Today, I picked up his little sister from St. Barnabas Episcopal School, and the three of us went to our polling place.
I have always taken the children to vote. I want them to see the process at work. For the most part, it's easy, it's fun, it doesn't take much time.
People died for that. People suffered. If you don't vote, I believe you should shut your mouth for the next four years. It's just that simple.
So, today we were graced. There was no line at our polling place on Kepler Road in DeLand. Things were moving at a brisk pace.
"First time voter here" I told everyone we passed.
My boy kept shaking his head.
He got the ballot and was off to his cubby. His sister and I took the cubby next door and I may or may not have broken a law when he was like, "I forgot to mark who I wanted for U.S. Senate."
And I might have told him casually that he intended to vote with his party for that.
The rest of the time, I explained to my daughter the importance of being informed and prepared.
"This would be nearly impossible with all of these complicated amendments, to understand them, and do anything other than just guess," I said.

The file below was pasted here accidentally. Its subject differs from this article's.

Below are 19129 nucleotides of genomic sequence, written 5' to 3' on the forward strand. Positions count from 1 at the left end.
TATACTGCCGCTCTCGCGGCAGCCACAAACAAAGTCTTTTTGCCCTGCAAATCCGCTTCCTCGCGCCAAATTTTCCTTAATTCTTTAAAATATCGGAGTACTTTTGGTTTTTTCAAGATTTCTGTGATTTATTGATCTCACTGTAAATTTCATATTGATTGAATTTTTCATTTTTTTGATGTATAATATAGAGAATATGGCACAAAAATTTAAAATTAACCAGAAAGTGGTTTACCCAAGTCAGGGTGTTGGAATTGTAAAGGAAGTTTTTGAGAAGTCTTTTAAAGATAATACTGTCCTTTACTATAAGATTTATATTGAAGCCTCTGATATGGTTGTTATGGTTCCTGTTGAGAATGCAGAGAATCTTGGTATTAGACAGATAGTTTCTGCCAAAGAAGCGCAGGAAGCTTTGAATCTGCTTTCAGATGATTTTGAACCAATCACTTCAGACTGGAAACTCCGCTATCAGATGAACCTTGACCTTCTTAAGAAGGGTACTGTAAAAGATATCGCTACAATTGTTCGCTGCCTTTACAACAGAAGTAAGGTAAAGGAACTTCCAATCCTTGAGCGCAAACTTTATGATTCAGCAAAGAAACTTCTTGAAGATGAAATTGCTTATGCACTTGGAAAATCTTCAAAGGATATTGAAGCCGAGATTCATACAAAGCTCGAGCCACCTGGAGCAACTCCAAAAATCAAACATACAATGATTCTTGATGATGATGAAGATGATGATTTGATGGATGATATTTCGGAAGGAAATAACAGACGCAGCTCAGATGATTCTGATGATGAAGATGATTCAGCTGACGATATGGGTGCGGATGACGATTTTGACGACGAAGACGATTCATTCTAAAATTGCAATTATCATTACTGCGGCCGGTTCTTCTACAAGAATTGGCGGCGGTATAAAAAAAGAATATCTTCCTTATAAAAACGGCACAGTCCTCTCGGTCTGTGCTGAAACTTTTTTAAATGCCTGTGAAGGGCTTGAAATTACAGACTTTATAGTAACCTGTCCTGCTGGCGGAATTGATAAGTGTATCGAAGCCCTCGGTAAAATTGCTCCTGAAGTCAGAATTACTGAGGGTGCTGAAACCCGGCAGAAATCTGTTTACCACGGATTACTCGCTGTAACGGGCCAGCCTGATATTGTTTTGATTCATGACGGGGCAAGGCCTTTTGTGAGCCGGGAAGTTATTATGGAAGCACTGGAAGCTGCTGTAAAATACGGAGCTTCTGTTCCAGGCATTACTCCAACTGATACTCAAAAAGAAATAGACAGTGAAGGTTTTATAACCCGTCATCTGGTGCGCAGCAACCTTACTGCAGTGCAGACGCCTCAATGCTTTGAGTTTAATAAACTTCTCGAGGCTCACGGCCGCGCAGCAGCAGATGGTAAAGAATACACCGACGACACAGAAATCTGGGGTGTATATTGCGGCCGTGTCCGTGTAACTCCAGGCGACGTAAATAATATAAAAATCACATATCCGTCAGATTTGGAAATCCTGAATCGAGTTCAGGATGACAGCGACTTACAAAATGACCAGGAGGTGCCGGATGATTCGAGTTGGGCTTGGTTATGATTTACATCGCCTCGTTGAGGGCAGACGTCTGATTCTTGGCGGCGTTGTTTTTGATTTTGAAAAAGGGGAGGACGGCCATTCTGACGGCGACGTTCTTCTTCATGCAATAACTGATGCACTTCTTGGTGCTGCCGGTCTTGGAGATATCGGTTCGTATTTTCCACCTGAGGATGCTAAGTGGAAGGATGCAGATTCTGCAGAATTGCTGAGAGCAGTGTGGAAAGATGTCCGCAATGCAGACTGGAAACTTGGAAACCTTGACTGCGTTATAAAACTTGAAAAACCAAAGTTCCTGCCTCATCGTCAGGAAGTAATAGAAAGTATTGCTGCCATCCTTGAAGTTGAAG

It took minutes for us to fill out my six-page ballot (three pages, front and back). My daughter fed the pages into the reader, and got an "I voted" sticker.
Before we had our stickers on our shirt, my son was feeding his ballot into the machine.
"Congratulations!" the poll worker manning the machine said.
Outside, Beeg Camarota snapped a picture of the three of us.
"A voting virgin! Now you're officially an adult, no matter what your mom says," Camarota said.
Um, not quite.
But he's definitely a proud member of the American voting public.
Congratulations, kiddo. It's a heap-big deal.
Now if I could just get you to take out the trash without having to ask 23 times ... .
— Jen Horton
37 percent vote early or by absentee
3:41 P.M. TUESDAY, NOV. 6: According to figures released by the Volusia County Elections Office at 1 p.m. today, slightly more than 23 percent of Volusia County registered voters were mailed absentee ballots for today's election.
The Elections Office mailed 77,240 ballots. However, only 62,519 absentee ballots had been returned by the time of the report today.
Absentee voters may turn in their ballots at the Elections Office, 123 W. New York Ave., before 7 p.m. today. Absentee ballots may not be turned in at precinct polling locations.